The Miami Heat and Jimmy Butler's golden handcuffs

As long as Jimmy Butler is under contract, the Miami Heat will be incentivized to deal with his inconsistent regular seasons because the carrot of Playoff Jimmy is always looming.
Cleveland Cavaliers v Miami Heat
Cleveland Cavaliers v Miami Heat / Rich Storry/GettyImages

The Miami Heat do not have a regular-season superstar. A postseason superstar? Maybe. They definitely have had one. The hope is that Jimmy Butler can be that guy again… and again… and again.

This is a tough way to go about an NBA season. Six months of mediocrity followed by a swelling cacophony of some of the best damn basketball you’ve ever seen. The 2020 Bubble. The 2022 push. The one-of-its-kind run as the eighth seed in 2023. This has been the Jimmy Butler experience.

But here’s the thing: Just because Butler and the Heat have done it before doesn’t mean they will do it again. One day, the reservoir of dog will run dry and Butler, now 34, won’t be able to muster the same level of Jordian dominance to lift the Heat out of six months of mediocrity. When Miami realizes its blind belief has been unfulfilled, it will be too late.

These are Jimmy Butler’s golden handcuffs.

In the financial world, golden handcuffs refer to incentives intended to encourage an employee to remain with a company for a stipulated period of time. Only in this case, it’s the employee who has the organization in golden handcuffs. As long as Butler is under contract, the Heat will be incentivized to deal with his inconsistent regular seasons because the carrot of Playoff Jimmy is always looming.

As long as Jimmy Butler is under contract, the Miami Heat will be incentivized to deal with his inconsistent regular seasons because the carrot of Playoff Jimmy is always looming.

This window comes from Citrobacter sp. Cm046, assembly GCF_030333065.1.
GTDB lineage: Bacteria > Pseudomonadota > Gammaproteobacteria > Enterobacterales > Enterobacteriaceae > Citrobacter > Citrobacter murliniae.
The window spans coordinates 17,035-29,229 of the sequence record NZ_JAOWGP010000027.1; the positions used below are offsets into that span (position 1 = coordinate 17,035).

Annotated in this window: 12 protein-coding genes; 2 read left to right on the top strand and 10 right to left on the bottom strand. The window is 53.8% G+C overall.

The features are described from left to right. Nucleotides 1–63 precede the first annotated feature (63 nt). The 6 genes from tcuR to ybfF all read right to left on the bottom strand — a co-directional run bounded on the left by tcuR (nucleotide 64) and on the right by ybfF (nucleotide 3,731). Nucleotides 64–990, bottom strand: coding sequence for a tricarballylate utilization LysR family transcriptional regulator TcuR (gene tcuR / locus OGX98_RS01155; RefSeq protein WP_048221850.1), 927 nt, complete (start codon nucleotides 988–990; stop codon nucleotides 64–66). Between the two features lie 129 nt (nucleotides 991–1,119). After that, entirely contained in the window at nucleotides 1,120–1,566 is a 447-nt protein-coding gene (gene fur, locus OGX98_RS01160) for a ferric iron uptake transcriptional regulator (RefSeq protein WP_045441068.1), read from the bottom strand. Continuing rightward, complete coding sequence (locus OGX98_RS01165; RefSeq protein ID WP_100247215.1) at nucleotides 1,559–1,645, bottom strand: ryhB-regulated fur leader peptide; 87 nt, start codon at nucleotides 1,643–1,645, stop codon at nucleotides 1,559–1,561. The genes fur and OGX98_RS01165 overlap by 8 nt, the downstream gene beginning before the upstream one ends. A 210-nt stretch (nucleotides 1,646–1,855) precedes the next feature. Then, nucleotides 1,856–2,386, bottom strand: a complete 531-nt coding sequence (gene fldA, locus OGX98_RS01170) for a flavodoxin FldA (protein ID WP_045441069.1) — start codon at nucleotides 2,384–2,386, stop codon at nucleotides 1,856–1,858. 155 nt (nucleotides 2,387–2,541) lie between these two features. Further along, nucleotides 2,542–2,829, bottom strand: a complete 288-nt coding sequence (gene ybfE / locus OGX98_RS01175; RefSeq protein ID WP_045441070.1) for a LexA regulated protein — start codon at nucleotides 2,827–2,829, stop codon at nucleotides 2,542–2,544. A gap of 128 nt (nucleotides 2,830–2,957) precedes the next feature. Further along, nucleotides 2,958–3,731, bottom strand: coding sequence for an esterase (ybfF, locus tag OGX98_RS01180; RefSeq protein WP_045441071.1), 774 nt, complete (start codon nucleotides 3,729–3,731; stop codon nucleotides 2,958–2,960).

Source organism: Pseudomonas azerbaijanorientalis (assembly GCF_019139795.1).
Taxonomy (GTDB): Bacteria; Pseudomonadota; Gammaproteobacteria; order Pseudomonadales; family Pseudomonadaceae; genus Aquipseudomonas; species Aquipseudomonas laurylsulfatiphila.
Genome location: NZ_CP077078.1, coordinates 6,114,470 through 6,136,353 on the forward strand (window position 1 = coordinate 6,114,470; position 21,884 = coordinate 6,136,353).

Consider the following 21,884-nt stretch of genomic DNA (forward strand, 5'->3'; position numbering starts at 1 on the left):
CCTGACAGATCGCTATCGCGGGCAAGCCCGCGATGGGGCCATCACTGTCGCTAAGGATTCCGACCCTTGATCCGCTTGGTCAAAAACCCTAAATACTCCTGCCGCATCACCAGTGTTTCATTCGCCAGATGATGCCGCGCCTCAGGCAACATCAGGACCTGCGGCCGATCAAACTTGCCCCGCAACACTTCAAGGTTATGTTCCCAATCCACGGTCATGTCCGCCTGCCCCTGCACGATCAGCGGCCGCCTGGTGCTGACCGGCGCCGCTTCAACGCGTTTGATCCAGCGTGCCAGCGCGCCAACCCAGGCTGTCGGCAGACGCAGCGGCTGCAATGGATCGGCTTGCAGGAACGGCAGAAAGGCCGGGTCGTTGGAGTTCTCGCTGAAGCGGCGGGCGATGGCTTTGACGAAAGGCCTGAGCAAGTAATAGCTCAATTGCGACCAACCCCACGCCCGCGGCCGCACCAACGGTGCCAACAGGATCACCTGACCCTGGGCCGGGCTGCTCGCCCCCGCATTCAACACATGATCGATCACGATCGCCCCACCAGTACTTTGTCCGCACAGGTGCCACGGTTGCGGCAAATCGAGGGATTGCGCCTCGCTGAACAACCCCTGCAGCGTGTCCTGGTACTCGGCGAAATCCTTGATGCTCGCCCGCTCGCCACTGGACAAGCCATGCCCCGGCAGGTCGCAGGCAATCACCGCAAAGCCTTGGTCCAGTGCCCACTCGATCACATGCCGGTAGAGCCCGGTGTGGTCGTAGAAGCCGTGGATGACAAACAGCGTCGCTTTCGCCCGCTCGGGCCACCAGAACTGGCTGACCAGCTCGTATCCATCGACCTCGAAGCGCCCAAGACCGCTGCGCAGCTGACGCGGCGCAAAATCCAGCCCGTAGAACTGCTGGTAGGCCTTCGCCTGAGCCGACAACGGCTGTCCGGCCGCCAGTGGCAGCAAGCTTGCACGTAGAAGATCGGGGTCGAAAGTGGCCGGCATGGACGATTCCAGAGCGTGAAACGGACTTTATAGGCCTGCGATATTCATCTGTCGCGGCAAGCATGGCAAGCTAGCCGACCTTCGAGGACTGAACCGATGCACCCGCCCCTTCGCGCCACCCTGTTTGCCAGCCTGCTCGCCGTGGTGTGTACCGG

After Tuesday’s loss to the Golden State Warriors (that Butler missed with a mysterious non-COVID illness), the Heat have a regular-season win percentage of 57% since the Butler era began in 2019. The loss bumped the Heat down to 39-33 this season, two-and-a-half games behind the Indiana Pacers for the last guaranteed playoff spot. Basketball Reference gives the Heat more than a 70% chance of being forced into the play-in tournament for the second straight season.

Miami needed that game. Even without Duncan Robinson, Tyler Herro and Kevin Love, an available Butler would have given the Heat a chance against a healthy Warriors team at home. Instead, Butler was a late scratch, unavailable with 11 games left in the regular season. Few details were provided, leading internet sleuths to fill the void with theories that Butler’s attendance at the Miami Open on Monday had something to do with his sudden absence. Maybe it’s true. Maybe it’s not. Either way, it’s not a good look.

Butler has missed 22 games this season – some because of injury, some because of excused absences – but 22 games in a season when the Heat have had the fourth-most games missed due to injury and have played 35 different starting lineups.

This isn’t new. Butler has played at a pace that would meet the NBA’s 65-game minimum to qualify for end-of-season awards just once in his Heat tenure.

The idea is that Butler’s regular-season maintenance program primes him for a super-human playoff run. Mostly it has paid off. Here are Butler’s regular-season stats vs. his playoff stats for each season in Miami:

2019-20 regular season: 19.9 points on 45.5% shooting, 6.7 rebounds, 6 assists, 1.8 steals
2019-20 playoffs: 22.2 points on 48.8% shooting, 6.5 rebounds, 6 assists, 2 steals

2020-21 regular season: 21.5 points on 49.7% shooting, 6.9 rebounds, 7.1 assists, 2.1 steals
2020-21 playoffs: 14.5 points on 29.7% shooting, 7.5 rebounds, 7 assists, 1.3 steals

2021-22 regular season: 21.4 points on 48% shooting, 5.9 rebounds, 5.5 assists, 1.6 steals
2021-22 playoffs: 27.4 points on 50.6% shooting, 7.4 rebounds, 4.9 assists, 2.1 steals

2022-23 regular season: 22.9 points on 53.9% shooting, 5.9 rebounds, 5.3 assists, 1.8 steals
2022-23 playoffs: 26.9 points on 46.8% shooting, 6.5 rebounds, 5.9 assists, 1.8 steals

When asked by Bleacher Report’s Chris Haynes how he flips the switch, Butler responded, "You mean how can I turn into the greatest basketball player in the world all of a sudden? I don't know, man.